I have to disagree with you though, the country serviced our debt just fine when rates were even higher than this, the problem is the insane government spending our money like a drunken sailor. As long as they keep overspending, our kids and grand kids will be paying for it regardless of interest rates. these are not “high” rates, they are normal rates, the budget is what’s too high.

  2. People flying around the country looking at the Eclipse…we travel a fair amount….people are spending money…probably mostly baby boomers

  3. 3 rate cuts, ha? P-o-l-i-c-y m-i-s-t-a-k-e, there you go spelled it out for you Mr. Jerome “transitory Inflation, and bumpy path to 2%” Powell.

    1. If powell truly wanted 2% inflation he would have taken rates higher and caused a recession. Not that I want a recession, but it is a sure method to soften labor prices and cut demand.

    2. I was a large hospital president for 35 years before I retired. If Mr. Powell were a M.D., he probably would be sued for malpractice. If a patient has a serious bacterial infection (inflation) you do not skimp on the antibiotic (rate increases, etc.) . Taking a patient off too early could cause the infection to come back even stronger and with a vengeance.

      1. RJB—I agree with your sentiment–I am concerned Jay will give into the political pressures. 4 or 5 % inflation is not acceptable to me personally on a long term basis.

    1. Indeed. Although I don’t doubt some will try to excuse it away

      * Record High Inflation the last 3 years
      * Over the last three months core CPI has risen at a 4.6% annual rate. That is faster than any three month period from August 1991 to 2020.
      * The last 3 months CPI came in hotter than expected – not boding well for any rate cuts
      * Continued price pressure on consumers, which hits the poor hardest

  4. IMO the CPI short-term trend is going in the wrong direction, up, for a rate cut in June. Cheers!

  5. And not surprising, inflation was driven by higher prices for petrol and rental housing, as the housing markets are frozen because of owners keeping their super low mortgage rate, and most new rental housing coming on the market is higher end.
    If portability was introduced, that would free up the housing markets in an instant.

    1. Justin, you will pry my 2.75% mortgage note from my cold dead hands! I want some high interest rate/high inflation rate panic mania to hit the market. Tired of sitting at and below in 20% fixed perps. Market give me a reason to buy!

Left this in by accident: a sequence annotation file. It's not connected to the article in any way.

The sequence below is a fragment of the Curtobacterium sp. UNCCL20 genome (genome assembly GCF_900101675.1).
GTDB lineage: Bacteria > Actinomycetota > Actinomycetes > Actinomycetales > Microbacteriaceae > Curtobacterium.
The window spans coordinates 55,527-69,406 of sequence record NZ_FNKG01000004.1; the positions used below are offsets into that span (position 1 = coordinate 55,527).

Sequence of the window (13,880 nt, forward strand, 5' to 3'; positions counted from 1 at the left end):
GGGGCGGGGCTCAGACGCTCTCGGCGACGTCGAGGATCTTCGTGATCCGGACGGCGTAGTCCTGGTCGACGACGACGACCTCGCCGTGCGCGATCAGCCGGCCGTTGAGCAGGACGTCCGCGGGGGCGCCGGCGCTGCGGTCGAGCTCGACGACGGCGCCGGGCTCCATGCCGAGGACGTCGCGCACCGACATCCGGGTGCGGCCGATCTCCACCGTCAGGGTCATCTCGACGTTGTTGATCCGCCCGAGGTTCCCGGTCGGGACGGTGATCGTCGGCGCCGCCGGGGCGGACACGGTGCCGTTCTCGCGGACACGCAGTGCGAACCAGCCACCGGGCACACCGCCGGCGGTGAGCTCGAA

1. Gotcha beat Grid ….. Symbolically burned the
        mortgage a decade ago. Not only no house mortgage but no car loans, credit cards, nothing. Zero debt! Not the American way, but sure feels great……

        1. Dj, debt and the use or not there of is definitely a personal one. I certainly am not cashing in 5% CDs to pay off a 2.75% note, but Im more comfortable with debt. I have 7 year car loan, 2 years into at 0%, and a small amount of 0% credit card debt. Yes, I could pay it off, but I like cheap and free money.
          Now if the treasury would only just start back up the program of selling dollar coins to me with a credit card so I could get 2% cash back max buying them and dump them back to the bank……

    2. Justin:

      I blame the FOMC (I now call them the Federal Open-Mouth Committee) for completely distorting the current housing market. 15 years of low interest rate policies followed by the last big burst of ZIRP between COVID and the start of 2022 has caused the supply issues you mentioned and the paradox in housing we are seeing now.

      A more than doubling of mortgage rates over the last 2 years and you still have home prices up the last 7 months in a row and reaching all-time highs in many areas again (like Tim’s comment above about sky high home prices in Minnesota). Single family rental behemoths like REIT AMH consistently get 6% annual rental increases on their same-store portfolio.

      Good luck if you are Millennial (28-43 years old) or early Generation Z member trying to buy or even rent your first home now.

      As the Fed has hurt so many people….you have bozos like Bernanke writing best-selling memoirs called “The Courage To Act” and getting awarded Nobel prizes for Economics. Only in America….what a country.

      1. Kid, Back when I was a working stiff, a few of us used to have a cute nickname for Bernanke. “10K Ben”. Every time the man spoke resulted in a quick 10K loss in my then 401k. Good times.

    1. 3.5 up from 3.4? Good to know that they’re inflating inflation along with everything else.